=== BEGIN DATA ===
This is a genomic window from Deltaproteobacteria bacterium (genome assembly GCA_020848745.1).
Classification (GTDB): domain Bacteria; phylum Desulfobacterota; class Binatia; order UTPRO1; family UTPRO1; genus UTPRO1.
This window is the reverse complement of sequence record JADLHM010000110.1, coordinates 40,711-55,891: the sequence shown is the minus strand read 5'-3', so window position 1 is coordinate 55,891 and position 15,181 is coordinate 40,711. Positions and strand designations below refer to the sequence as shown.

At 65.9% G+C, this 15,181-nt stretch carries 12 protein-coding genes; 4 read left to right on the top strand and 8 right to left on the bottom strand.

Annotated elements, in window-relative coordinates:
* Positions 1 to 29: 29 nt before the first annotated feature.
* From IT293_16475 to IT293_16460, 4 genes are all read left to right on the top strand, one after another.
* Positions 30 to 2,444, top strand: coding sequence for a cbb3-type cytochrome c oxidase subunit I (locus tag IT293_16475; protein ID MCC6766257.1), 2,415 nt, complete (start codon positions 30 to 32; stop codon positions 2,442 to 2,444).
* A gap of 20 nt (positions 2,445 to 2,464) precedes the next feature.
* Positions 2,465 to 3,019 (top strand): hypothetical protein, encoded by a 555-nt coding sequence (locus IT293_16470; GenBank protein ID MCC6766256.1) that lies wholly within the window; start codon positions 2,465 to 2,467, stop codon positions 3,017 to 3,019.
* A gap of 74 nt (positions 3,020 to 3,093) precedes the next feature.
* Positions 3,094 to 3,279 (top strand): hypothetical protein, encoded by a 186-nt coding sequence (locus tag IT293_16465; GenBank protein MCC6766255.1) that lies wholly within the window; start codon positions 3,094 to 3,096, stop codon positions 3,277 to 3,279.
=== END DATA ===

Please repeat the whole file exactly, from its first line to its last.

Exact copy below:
This is a genomic window from Deltaproteobacteria bacterium (genome assembly GCA_020848745.1).
Classification (GTDB): domain Bacteria; phylum Desulfobacterota; class Binatia; order UTPRO1; family UTPRO1; genus UTPRO1.
This window is the reverse complement of sequence record JADLHM010000110.1, coordinates 40,711-55,891: the sequence shown is the minus strand read 5'-3', so window position 1 is coordinate 55,891 and position 15,181 is coordinate 40,711. Positions and strand designations below refer to the sequence as shown.

At 65.9% G+C, this 15,181-nt stretch carries 12 protein-coding genes; 4 read left to right on the top strand and 8 right to left on the bottom strand.

Annotated elements, in window-relative coordinates:
* Positions 1 to 29: 29 nt before the first annotated feature.
* From IT293_16475 to IT293_16460, 4 genes are all read left to right on the top strand, one after another.
* Positions 30 to 2,444, top strand: coding sequence for a cbb3-type cytochrome c oxidase subunit I (locus tag IT293_16475; protein ID MCC6766257.1), 2,415 nt, complete (start codon positions 30 to 32; stop codon positions 2,442 to 2,444).
* A gap of 20 nt (positions 2,445 to 2,464) precedes the next feature.
* Positions 2,465 to 3,019 (top strand): hypothetical protein, encoded by a 555-nt coding sequence (locus IT293_16470; GenBank protein ID MCC6766256.1) that lies wholly within the window; start codon positions 2,465 to 2,467, stop codon positions 3,017 to 3,019.
* A gap of 74 nt (positions 3,020 to 3,093) precedes the next feature.
* Positions 3,094 to 3,279 (top strand): hypothetical protein, encoded by a 186-nt coding sequence (locus tag IT293_16465; GenBank protein MCC6766255.1) that lies wholly within the window; start codon positions 3,094 to 3,096, stop codon positions 3,277 to 3,279.